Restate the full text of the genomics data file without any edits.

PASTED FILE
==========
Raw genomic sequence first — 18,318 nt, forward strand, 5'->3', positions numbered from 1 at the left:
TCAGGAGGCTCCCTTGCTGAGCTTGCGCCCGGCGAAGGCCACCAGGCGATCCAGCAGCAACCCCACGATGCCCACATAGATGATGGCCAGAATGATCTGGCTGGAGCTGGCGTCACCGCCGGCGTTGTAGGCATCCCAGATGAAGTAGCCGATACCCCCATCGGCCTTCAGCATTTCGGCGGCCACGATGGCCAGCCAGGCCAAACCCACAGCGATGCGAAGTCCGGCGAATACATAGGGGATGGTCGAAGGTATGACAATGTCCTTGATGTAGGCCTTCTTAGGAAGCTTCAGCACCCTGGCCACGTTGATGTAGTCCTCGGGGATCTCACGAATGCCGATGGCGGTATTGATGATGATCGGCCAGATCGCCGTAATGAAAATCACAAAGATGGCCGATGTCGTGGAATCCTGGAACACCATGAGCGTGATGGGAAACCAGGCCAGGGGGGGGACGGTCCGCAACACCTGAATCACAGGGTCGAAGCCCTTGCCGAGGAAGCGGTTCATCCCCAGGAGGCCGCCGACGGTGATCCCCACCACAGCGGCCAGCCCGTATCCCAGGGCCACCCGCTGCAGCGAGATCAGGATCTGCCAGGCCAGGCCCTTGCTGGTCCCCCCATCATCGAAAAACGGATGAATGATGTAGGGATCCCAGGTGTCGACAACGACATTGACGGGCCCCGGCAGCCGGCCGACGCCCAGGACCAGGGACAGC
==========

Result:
Raw genomic sequence first — 18,318 nt, forward strand, 5'->3', positions numbered from 1 at the left:
TCAGGAGGCTCCCTTGCTGAGCTTGCGCCCGGCGAAGGCCACCAGGCGATCCAGCAGCAACCCCACGATGCCCACATAGATGATGGCCAGAATGATCTGGCTGGAGCTGGCGTCACCGCCGGCGTTGTAGGCATCCCAGATGAAGTAGCCGATACCCCCATCGGCCTTCAGCATTTCGGCGGCCACGATGGCCAGCCAGGCCAAACCCACAGCGATGCGAAGTCCGGCGAATACATAGGGGATGGTCGAAGGTATGACAATGTCCTTGATGTAGGCCTTCTTAGGAAGCTTCAGCACCCTGGCCACGTTGATGTAGTCCTCGGGGATCTCACGAATGCCGATGGCGGTATTGATGATGATCGGCCAGATCGCCGTAATGAAAATCACAAAGATGGCCGATGTCGTGGAATCCTGGAACACCATGAGCGTGATGGGAAACCAGGCCAGGGGGGGGACGGTCCGCAACACCTGAATCACAGGGTCGAAGCCCTTGCCGAGGAAGCGGTTCATCCCCAGGAGGCCGCCGACGGTGATCCCCACCACAGCGGCCAGCCCGTATCCCAGGGCCACCCGCTGCAGCGAGATCAGGATCTGCCAGGCCAGGCCCTTGCTGGTCCCCCCATCATCGAAAAACGGATGAATGATGTAGGGATCCCAGGTGTCGACAACGACATTGACGGGCCCCGGCAGCCGGCCGACGCCCAGGACCAGGGACAGC